Merritt, a former president of the SBC, said many churches are too concerned with “extra-biblical standards” about “what we think church should be like.”
“We should be consumed with a holy love,” Merritt said. “We ought to be holy because we’ve been converted by God.”
James T. Draper Jr., president emeritus of LifeWay Christian Resources, R. Albert Mohler Jr., president of Southern Baptist Theological Seminary in Louisville, Ky., and O.S. Hawkins, president of GuideStone Financial Resources, shared personal testimonies about Christ’s victory in different aspects of their lives.
Sharing about Christ’s victory in spite of temptation, Draper said he learned his presumed strength was actually one of his greatest weaknesses.
“I was confident that I would never be immoral with another woman,” Draper said. “However, a young woman in my church began to take a special interest in me. I was her counselor and I was flattered at her interest. I thought I was not capable of being immoral. Then, one day God opened my heart and let me see what He saw. As I reflected about the state of my heart, I saw a disgusting, black reality and God showed me that I was capable of committing every sin. That was a life-transforming moment for me.”
Mohler discussed Christ’s victory in spite of pain in light of his recent life-threatening bout with blood clots in his lungs. Mohler shared several lessons he learned through his own bodily pain during his recent hospitalization.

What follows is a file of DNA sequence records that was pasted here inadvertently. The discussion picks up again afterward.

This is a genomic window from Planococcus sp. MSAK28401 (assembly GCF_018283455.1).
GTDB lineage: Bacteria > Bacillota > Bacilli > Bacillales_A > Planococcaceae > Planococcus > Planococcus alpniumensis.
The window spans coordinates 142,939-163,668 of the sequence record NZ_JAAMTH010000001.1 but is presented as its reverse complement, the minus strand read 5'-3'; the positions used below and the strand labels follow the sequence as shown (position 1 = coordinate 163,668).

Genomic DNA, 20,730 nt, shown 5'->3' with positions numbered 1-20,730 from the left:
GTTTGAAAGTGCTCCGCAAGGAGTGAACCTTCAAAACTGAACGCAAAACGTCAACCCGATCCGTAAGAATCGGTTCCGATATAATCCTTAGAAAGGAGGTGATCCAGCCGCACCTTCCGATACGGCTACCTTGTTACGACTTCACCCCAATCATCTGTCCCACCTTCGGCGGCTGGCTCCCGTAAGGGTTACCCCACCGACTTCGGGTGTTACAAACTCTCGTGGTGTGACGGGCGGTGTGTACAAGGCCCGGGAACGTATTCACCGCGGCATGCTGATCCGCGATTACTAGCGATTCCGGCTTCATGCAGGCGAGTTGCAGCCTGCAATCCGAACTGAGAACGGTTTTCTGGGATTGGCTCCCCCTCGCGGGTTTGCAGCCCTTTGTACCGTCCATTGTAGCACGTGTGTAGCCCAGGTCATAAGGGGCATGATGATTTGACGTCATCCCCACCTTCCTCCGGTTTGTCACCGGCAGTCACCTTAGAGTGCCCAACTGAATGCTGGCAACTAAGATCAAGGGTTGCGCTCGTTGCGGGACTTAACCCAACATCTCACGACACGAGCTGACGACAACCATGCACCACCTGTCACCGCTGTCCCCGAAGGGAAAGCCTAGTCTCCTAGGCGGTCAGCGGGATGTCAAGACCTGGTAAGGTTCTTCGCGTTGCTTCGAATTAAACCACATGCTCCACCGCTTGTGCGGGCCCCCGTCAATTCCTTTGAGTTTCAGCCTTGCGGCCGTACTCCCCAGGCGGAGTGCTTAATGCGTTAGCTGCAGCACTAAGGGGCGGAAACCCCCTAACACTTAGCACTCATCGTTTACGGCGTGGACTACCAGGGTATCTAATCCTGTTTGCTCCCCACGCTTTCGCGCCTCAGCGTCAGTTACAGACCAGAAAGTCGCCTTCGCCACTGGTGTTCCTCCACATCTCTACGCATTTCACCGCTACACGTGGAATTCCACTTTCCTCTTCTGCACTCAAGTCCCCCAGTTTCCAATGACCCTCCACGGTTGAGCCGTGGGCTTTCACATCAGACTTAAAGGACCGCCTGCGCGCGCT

“Our body reminds us of an incredible, sovereign God who made us,” Mohler said. “We also have a body that reminds us of the effects of sin and our need for grace. Lastly, we have a body that reminds us of eternity. Pain reminds us that we are not to be satisfied here. Our bodies are yearning for the glorification that will come [for believers] when Christ returns.”
Addressing Christ’s victory in spite of affliction, Hawkins talked about his grandson Jackson’s tragic eye accident last summer. Jackson, now 4, has undergone three surgeries after injuring his eye with a letter-opener.
Hawkins said pain can do what joy cannot. Although it initially leaves people in confusion, it ultimately brings them through confidence to comfort, he said.
Following Mohler’s testimony, Hayes Wicker, senior pastor of First Baptist Church in Naples, Fla., and president of the 2007 Pastors’ Conference, set aside a time of encouragement and prayer for those in the audience suffering through trials, especially physical trials.
At the Pastor’s Conference prayer gathering in the morning, author and speaker T.W. Hunt of Texas called on the people of the Southern Baptist Convention to pray for a return to God-centeredness.
Elected as Pastors’ Conference officers for 2008 were Michael Catt, senior pastor of Sherwood Baptist Church in Albany, Ga., president; Steve Dighton, senior pastor of Lenexa Baptist Church in Lenexa, Kan., vice president; and Roy Crowe, senior pastor of Highland Baptist Church in Laurel, Miss., secretary/treasurer.